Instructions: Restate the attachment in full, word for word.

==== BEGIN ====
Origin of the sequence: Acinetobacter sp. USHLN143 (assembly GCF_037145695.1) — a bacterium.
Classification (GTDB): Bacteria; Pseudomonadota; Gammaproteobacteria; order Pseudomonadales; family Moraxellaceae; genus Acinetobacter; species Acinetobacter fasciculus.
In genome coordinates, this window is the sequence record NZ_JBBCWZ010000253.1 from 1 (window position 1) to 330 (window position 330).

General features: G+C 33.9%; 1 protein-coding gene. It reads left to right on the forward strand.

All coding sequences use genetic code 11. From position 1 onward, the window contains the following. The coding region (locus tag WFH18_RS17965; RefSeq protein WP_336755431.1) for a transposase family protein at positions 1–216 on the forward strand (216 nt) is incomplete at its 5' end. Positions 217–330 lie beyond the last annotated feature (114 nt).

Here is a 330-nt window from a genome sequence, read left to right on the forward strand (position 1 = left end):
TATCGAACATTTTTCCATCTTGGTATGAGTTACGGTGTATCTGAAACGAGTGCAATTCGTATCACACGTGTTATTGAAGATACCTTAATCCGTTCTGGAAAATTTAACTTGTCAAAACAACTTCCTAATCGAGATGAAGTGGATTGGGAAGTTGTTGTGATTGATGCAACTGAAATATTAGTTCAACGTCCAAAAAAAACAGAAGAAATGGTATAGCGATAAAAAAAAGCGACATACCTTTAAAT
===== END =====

Origin of the sequence: Acinetobacter sp. USHLN143 (assembly GCF_037145695.1) — a bacterium.
Classification (GTDB): Bacteria; Pseudomonadota; Gammaproteobacteria; order Pseudomonadales; family Moraxellaceae; genus Acinetobacter; species Acinetobacter fasciculus.
In genome coordinates, this window is the sequence record NZ_JBBCWZ010000253.1 from 1 (window position 1) to 330 (window position 330).

General features: G+C 33.9%; 1 protein-coding gene. It reads left to right on the forward strand.

All coding sequences use genetic code 11. From position 1 onward, the window contains the following. The coding region (locus tag WFH18_RS17965; RefSeq protein WP_336755431.1) for a transposase family protein at positions 1–216 on the forward strand (216 nt) is incomplete at its 5' end. Positions 217–330 lie beyond the last annotated feature (114 nt).

Here is a 330-nt window from a genome sequence, read left to right on the forward strand (position 1 = left end):
TATCGAACATTTTTCCATCTTGGTATGAGTTACGGTGTATCTGAAACGAGTGCAATTCGTATCACACGTGTTATTGAAGATACCTTAATCCGTTCTGGAAAATTTAACTTGTCAAAACAACTTCCTAATCGAGATGAAGTGGATTGGGAAGTTGTTGTGATTGATGCAACTGAAATATTAGTTCAACGTCCAAAAAAAACAGAAGAAATGGTATAGCGATAAAAAAAAGCGACATACCTTTAAAT